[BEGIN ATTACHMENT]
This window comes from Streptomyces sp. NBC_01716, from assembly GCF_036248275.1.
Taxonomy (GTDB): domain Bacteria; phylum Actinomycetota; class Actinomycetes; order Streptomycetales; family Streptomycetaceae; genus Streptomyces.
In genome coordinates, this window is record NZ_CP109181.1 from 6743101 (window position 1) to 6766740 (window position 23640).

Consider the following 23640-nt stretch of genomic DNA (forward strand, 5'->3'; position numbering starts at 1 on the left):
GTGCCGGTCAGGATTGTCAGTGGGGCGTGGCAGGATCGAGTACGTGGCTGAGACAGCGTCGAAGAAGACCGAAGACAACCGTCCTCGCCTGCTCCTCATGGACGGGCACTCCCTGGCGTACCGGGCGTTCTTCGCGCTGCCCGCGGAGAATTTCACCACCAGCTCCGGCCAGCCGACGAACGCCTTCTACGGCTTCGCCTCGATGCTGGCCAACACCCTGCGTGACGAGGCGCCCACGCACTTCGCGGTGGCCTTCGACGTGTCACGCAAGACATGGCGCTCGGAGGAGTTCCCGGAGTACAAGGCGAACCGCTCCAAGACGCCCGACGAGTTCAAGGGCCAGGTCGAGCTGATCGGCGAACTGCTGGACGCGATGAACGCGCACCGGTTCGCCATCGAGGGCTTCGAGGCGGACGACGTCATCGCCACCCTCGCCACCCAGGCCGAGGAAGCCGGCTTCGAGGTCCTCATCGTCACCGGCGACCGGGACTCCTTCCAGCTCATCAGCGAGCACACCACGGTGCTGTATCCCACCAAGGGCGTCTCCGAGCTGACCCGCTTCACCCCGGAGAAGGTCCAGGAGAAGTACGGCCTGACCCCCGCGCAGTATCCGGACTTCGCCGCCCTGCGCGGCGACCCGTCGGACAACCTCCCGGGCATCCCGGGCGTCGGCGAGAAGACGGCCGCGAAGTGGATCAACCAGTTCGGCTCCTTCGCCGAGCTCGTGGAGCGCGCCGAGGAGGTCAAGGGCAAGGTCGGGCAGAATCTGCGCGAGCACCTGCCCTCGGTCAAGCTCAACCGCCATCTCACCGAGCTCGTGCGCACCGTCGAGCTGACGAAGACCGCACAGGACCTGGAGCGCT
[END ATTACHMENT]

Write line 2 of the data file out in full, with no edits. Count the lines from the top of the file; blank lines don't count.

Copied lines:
Taxonomy (GTDB): domain Bacteria; phylum Actinomycetota; class Actinomycetes; order Streptomycetales; family Streptomycetaceae; genus Streptomyces.